I’m standing among the alder on the western shore of Kenfig Pool, looking east across the still water. A full moon is rising over the ridge that, perhaps, gave this place its name: Cefn y ffigon, the ridge on the marsh. All around me, unseen among the ragwort and the wild carrot, hundreds of crickets are singing their love songs, shaking their rattles, the sound rising and falling in intensity as they drift in and out of harmony with each other.
It’s the second full moon this month. That rarity: a blue moon. The term seems to come from the old English word for betrayer: belewe. This name dates back to the old Gregorian calendar, when the end of the lent fast was determined by the calculations regarding the start of Easter. If two moons fell in the same month, then Easter could seem delayed, apparently extending the fasting period. A moon that delayed Easter was dubbed by the famished flock a belewe moon, a betrayer moon.
But the second moon is a welcome sight this evening. A glimpse of any moon in a clear night sky has been unusual this year. Summer 2012 has been the wettest recorded since 1912. After early drought warnings it seems not a day has passed without serious rain falling somewhere on the archipelago. Our vegetable patch, inherited from a previous occupant, now more like a muddy pond, has had to be neglected. Slugs and snails have thrived, lounging stuffed in hammocks of lacy lettuce. Potatoes have succumbed early to blight. Apple blossom has been lashed from the boughs. The bees have hidden in their hives and survived on emergency slurps of sugar water from the beekeeper. Kenfig Pool looks like a wineglass filled desperately to the brim, about to spill over.
One consequence of the neglected veg patch is that I’ve found, growing among the hogweed and the nettles, the bindweed and the vetch (where the potatoes should be) a few flourishing specimens of Chenopodium album, aka fat-hen. A staple of the stone-age diet, this wild ancestor of spinach is now one of our commonest weeds. It’s also extremely nutritious. The succulent, pewter-green leaves - shaped at first like duck’s feet - and the generously clustered flowers - which look like fat little grubs, or crumbs of suet - are especially rich in calcium and protein. The seeds formed part of the last meal of Tollund Man, one of the “bog bodies” – those ancient sacrifices, preserved by the acidic peat water, who are occasionally turfed up across northern Europe.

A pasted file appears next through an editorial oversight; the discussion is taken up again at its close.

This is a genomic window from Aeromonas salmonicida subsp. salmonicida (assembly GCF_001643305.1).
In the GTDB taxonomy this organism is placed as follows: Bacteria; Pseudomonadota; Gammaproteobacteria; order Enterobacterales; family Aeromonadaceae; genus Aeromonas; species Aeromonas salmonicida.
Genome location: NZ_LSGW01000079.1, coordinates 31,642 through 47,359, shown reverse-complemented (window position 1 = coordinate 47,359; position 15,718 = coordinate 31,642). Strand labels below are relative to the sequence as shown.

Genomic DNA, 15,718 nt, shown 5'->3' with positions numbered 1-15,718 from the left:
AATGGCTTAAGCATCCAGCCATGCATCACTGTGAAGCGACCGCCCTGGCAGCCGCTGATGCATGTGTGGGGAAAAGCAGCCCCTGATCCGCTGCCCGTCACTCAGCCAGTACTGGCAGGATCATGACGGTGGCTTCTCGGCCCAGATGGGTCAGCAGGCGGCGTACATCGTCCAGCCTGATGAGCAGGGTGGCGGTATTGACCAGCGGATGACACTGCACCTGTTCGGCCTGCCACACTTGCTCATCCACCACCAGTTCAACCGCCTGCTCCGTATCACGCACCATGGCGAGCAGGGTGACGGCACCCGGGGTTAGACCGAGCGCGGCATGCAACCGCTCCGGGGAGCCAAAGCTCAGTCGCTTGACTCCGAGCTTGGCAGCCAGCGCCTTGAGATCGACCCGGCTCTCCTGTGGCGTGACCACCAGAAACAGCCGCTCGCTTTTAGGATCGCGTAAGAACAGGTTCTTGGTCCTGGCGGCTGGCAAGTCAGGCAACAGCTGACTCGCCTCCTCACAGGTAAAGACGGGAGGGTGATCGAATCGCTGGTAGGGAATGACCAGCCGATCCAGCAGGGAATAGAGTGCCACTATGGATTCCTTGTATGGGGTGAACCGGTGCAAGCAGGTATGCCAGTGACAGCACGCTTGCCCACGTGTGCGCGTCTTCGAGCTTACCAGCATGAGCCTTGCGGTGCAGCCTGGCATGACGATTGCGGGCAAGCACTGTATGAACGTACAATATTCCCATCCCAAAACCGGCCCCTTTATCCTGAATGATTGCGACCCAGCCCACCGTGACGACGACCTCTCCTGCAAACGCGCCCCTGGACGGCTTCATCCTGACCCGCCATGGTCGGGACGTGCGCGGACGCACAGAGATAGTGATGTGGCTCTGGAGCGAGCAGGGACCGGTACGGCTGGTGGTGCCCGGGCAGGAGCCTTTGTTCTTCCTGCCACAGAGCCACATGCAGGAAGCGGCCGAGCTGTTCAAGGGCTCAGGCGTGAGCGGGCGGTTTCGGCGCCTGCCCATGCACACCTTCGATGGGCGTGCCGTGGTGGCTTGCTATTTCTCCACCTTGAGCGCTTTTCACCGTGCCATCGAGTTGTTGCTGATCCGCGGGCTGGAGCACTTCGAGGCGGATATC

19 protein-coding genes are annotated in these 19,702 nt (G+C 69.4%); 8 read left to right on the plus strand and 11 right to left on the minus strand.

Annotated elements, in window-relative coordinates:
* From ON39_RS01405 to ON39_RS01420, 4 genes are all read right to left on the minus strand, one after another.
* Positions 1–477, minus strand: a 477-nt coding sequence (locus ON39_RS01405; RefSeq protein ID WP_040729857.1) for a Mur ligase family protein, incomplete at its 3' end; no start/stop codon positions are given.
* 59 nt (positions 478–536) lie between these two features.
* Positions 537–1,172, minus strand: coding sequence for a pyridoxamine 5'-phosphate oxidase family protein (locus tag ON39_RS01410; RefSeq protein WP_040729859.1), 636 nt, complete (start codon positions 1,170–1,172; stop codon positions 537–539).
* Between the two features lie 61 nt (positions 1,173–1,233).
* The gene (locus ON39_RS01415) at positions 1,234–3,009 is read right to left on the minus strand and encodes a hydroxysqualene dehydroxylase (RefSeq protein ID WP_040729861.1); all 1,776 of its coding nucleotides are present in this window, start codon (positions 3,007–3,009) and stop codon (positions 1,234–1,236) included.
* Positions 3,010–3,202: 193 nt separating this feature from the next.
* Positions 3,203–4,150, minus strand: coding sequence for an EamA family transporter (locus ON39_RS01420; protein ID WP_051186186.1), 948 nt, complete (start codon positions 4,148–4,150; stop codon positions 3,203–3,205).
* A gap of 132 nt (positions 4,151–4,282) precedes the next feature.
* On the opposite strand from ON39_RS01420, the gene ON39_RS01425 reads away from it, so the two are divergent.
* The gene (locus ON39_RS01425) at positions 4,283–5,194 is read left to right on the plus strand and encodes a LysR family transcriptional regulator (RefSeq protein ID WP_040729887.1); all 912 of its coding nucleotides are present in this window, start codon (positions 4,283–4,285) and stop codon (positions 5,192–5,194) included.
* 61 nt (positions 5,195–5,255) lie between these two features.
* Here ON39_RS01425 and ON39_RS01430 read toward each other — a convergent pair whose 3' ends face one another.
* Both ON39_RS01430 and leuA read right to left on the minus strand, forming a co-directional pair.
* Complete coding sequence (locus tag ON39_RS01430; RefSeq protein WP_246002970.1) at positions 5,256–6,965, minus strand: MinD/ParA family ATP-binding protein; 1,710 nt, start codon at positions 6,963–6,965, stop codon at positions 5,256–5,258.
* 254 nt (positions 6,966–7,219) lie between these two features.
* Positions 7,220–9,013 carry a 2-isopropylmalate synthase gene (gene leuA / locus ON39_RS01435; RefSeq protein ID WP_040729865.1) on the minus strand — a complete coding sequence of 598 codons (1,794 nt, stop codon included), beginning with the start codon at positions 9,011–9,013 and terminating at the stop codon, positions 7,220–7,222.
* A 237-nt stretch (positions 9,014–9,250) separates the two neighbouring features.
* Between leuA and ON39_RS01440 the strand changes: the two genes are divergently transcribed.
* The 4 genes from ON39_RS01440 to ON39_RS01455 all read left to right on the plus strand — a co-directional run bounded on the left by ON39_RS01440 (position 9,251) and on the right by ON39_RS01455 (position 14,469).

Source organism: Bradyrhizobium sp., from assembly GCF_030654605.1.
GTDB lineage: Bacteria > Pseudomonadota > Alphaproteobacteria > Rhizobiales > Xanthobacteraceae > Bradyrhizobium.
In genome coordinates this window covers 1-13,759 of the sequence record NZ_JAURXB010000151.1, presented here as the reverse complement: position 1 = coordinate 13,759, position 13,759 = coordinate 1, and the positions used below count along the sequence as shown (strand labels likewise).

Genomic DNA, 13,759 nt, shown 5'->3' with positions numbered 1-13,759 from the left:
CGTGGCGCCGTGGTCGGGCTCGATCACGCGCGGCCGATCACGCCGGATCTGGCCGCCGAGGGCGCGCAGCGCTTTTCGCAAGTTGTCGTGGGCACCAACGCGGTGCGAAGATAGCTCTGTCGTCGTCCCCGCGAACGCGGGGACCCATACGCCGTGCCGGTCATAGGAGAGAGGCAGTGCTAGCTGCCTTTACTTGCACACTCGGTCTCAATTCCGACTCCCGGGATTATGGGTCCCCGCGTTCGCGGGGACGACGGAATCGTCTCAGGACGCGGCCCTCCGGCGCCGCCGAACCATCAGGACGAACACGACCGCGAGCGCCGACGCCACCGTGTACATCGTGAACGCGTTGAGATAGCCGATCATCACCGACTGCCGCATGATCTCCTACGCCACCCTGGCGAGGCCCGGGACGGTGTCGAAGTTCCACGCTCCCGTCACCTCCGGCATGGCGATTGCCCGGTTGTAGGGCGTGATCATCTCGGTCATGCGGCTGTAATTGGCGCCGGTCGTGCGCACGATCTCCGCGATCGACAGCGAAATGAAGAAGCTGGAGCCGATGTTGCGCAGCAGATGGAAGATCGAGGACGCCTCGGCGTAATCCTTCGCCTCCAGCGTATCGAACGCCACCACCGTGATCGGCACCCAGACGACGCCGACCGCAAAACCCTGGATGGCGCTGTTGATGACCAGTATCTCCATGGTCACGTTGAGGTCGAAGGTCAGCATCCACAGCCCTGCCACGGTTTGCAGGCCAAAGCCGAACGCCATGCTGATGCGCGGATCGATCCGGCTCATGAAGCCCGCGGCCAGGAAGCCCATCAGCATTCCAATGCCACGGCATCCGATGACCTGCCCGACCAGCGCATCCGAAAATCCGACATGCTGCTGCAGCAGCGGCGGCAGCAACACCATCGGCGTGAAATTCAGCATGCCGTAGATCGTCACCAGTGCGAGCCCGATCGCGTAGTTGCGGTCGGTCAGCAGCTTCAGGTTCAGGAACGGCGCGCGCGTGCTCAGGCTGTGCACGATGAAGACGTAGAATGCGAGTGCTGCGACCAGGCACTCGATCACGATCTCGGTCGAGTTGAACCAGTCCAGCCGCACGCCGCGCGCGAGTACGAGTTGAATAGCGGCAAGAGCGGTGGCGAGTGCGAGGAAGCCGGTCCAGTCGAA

I’m reminded of those bog bodies tonight as I watch the moon’s face drift across the black surface of the pool. What drew those people to the lonely wetlands? Water shows us another world, a mirror world of unknown depths, rippling with strange life. Where left is right, right is left and breathing can be fatal. And the bog itself is a place of blurred borders, where water can be confused with earth and sky. A place where the stars and the moon might rise beneath your feet. A place where the dead might find another life.
Many of the bog bodies had suffered the “triple death” common in Celtic and Germanic mythology. They’d been hung or strangled, then stabbed and drowned — an offering to the spirits of the sky, the earth, and the water. A cruel death, but there’s some evidence to suggest that the victims were unusually important – Shamans? Druids? Maybe they went willingly into the mirror world, special emissaries in a time of crisis, the song of the crickets chirring in the air around them, and not so far away the Roman legions on the march. Or maybe they were just criminals, hostages, outsiders, bringers of bad news. People who had in life already crossed the important boundaries.
Anyway, Kenfig’s a marsh not a bog, so the chances of finding the pickled bodies of witches in the water are slim, even if it is a blue moon. But what about those fat-hens? We picked the leaves and seeds and dropped them into boiling water for a minute or so, drained and served them with a twist of white pepper, a pat of butter and a glass of yarrow ale. The ale is a bit young, needs a few months to mellow in the bottle. But the plant is a surprise, tasting of the soft earthiness of sprouting broccoli with a distant citrus whisper of raw sea-beet.
Tonight the blue moon in a rare clear sky, the betrayer moon, sees a chill wind hiss across the water. Coatless as I head home, I realise it’s the last full moon of summer.
Kenfig Journal by Kristian Evans
Kristian Evans is an artist and writer from Bridgend interested in ecology and the ways we think about and interact with the “other-than-human” world. He has lived in Kenfig for five years. His performance installation “The Mirror’s Grain,” written with Tracy Evans, was launched at the Kenfig National Nature Reserve Centre in May 2010, as part of the “Mouth to Mouth” series of events organised by Arts for the Earth. The Kenfig Journal will appear here regularly.
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